House of Commons Library

Domestic violence in England and Wales

Published Wednesday, November 21, 2018

The Queen's Speech 2017 promises a draft Domestic Violence and Abuse Bill, and measures in the Courts Bill to deal with suspects cross examining victims. This Briefing Paper looks at the background.

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How big is the problem?

The Crime Survey for England and Wales (CSEW) estimates of domestic abuse are based on a relatively broad definition covering male and female victims of partner or family non-physical abuse, threats, force, sexual assault or stalking. The latest statistics show that:

  • Some 7.5% of women and 4.4% of men were estimated to have experienced domestic abuse in 2016/17, equivalent to an estimated 1.2 million female and 713,000 male victims.
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  • Overall, 26% of women and 15% of men aged 16 to 59 had experienced some form of domestic abuse since the age of 16. These figures were equivalent to an estimated 4.3 million female and 2.4 million male victims.

What legal remedies are there?

There are both civil and criminal remedies for victims of domestic violence.

Section 76 of the Serious Crime Act 2015 came into force in December 2015 and criminalises patterns of coercive or controlling behaviour where they are perpetrated against an intimate partner or family member. Several other criminal offences can apply to cases of domestic violence. These can range from murder, rape and manslaughter through to assault and threatening behaviour.

Civil measures include non-molestation orders, occupation orders and domestic violence protection orders (which can mean that suspected perpetrators have to leave their houses). The Protection from Harassment Act 1997 (as amended) provides both civil and criminal remedies. These include non-harassment and restraining orders. A Library briefing paper on the 1997 Act discusses these in more detail.

What is the Government doing?

In March 2016, the Home Office published its 2016-20 strategy to end violence against women and girls. This included £80 million of dedicated funding to provide core support for refuges and other accommodation-based services, rape support centres and national helplines. A further £20 million was announced in the 2017 Spring Budget. Included within this £100 million total is a £17 million new Violence Against Women and Girls Service Transformation Fund to support local domestic abuse service provision.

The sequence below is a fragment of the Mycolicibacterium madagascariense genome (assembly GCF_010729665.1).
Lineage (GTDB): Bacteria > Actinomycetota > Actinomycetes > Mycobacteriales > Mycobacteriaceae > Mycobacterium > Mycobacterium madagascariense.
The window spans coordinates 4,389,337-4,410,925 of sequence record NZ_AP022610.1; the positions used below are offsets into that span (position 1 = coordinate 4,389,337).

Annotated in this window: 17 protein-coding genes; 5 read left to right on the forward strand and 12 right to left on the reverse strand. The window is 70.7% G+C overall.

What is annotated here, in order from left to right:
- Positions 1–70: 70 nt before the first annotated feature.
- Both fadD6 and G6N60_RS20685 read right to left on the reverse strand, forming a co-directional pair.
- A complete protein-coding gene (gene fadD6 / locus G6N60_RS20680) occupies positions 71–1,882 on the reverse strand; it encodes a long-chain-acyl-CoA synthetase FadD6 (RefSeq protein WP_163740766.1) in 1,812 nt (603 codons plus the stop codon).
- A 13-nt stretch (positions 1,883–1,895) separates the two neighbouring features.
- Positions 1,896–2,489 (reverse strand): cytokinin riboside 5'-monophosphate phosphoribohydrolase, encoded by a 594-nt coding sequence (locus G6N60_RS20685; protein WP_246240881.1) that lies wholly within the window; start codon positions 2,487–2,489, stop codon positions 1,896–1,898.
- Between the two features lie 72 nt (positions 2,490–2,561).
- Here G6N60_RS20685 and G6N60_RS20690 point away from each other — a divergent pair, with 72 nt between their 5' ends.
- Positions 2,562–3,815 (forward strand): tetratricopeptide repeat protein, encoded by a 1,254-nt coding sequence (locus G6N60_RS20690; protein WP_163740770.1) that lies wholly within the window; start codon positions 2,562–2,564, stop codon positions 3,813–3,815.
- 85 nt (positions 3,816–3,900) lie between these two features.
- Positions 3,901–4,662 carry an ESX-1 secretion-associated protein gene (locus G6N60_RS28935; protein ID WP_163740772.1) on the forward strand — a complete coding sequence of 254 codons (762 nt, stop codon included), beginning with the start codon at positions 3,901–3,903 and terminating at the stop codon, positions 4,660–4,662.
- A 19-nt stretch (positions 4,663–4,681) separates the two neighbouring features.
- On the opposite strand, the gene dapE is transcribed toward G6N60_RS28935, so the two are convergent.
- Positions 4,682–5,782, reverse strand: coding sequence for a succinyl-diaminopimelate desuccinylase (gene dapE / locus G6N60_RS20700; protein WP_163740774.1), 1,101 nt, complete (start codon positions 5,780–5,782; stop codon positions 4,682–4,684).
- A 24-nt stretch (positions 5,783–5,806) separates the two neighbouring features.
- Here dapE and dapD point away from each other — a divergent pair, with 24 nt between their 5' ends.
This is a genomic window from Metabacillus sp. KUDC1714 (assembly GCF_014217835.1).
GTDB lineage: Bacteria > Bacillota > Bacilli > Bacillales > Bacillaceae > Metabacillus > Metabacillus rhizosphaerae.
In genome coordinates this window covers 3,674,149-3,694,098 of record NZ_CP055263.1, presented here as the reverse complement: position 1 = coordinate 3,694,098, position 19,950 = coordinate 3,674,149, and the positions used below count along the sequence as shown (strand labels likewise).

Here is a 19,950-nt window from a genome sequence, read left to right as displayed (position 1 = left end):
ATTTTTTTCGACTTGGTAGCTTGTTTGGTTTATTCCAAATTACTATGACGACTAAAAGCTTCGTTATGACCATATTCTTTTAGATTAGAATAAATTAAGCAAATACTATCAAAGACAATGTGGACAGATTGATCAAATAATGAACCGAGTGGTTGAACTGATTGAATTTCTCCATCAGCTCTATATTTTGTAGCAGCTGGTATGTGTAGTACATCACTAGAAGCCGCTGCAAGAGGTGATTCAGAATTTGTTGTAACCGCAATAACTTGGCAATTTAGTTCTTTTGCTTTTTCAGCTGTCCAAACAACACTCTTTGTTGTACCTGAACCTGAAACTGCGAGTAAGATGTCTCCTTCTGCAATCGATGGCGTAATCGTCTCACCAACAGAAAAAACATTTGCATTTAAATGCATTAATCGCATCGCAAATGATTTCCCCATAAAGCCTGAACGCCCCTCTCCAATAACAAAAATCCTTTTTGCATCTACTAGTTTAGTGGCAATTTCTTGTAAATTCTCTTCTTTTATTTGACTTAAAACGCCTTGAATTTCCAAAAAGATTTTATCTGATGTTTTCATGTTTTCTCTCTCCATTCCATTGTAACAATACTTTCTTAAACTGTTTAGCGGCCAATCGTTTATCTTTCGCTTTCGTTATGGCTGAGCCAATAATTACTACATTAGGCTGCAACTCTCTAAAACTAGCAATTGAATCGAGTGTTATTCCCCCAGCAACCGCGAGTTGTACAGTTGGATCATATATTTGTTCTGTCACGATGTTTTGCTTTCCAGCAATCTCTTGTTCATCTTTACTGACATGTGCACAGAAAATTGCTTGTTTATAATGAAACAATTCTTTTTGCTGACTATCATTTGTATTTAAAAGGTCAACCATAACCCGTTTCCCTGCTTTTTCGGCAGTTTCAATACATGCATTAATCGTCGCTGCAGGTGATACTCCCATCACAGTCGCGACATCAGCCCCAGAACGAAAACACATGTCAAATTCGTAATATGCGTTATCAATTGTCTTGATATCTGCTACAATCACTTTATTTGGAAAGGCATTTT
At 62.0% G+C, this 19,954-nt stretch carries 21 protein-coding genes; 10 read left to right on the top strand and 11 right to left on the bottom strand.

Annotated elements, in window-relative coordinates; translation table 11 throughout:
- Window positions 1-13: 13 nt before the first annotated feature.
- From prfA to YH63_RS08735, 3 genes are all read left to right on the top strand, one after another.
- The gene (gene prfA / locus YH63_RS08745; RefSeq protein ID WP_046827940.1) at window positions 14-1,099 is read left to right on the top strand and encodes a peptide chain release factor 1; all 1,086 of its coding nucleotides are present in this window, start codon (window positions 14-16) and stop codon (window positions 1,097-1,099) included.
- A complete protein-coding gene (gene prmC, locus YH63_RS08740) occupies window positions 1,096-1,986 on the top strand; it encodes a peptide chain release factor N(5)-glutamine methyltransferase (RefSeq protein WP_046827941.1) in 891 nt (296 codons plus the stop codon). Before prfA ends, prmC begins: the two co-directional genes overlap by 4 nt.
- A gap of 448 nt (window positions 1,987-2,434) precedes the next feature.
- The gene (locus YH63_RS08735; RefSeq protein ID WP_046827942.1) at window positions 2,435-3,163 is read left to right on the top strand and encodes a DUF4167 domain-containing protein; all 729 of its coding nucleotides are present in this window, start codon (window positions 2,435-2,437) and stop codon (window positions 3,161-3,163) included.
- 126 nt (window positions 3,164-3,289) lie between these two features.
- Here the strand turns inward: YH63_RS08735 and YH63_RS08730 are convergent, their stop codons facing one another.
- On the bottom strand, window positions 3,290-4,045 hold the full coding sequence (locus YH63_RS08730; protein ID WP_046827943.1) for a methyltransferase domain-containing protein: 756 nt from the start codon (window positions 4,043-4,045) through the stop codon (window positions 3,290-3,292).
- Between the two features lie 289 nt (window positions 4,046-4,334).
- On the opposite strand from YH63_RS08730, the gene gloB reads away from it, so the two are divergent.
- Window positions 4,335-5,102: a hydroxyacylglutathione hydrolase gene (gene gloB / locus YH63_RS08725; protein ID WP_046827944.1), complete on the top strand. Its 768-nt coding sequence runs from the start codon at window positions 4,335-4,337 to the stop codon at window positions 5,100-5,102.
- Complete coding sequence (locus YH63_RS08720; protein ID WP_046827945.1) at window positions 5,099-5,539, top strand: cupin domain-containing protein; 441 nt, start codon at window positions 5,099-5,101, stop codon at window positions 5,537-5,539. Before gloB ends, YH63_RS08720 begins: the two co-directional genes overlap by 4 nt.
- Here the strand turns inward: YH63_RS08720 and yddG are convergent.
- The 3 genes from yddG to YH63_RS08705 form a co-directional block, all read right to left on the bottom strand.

In March 2018, the Government launched a consultation ‘seeking views on both legislative proposals for a landmark draft Domestic Abuse Bill and a package of practical action.’ Proposals include:

  • the introduction of a statutory definition of domestic abuse;
  • the creation of a new Domestic Abuse Protection Notice (DAPN), to be made by the police and a new Domestic Abuse Protection Order (DAPO) to be available to the courts in a wide range of circumstances
  • a Domestic Abuse Commissioner
  • Putting the Domestic Violence Disclosure Scheme into law
  • The Government has said it will publish a response later in 2018. The Home Affairs Committee published a report in October 2018 which the Committee hoped would inform the draft bill. Key recommendations included that the Bill and the Commissioner should cover violence against women and girls more widely to recognise the “gendered nature of domestic abuse”; that local authorities should have a statutory duty to provide refuge funding; and that the new Commissioner should conduct a comprehensive review of funding across all aspects of support for survivors of domestic abuse and sexual violence.

Related Library briefing papers

The Library has published Domestic violence: a select bibliography and Labour policy on Domestic Violence - 1999-2010.

Commons Briefing papers SN06337

Authors: Pat Strickland; Grahame Allen

Topic: Crimes of violence

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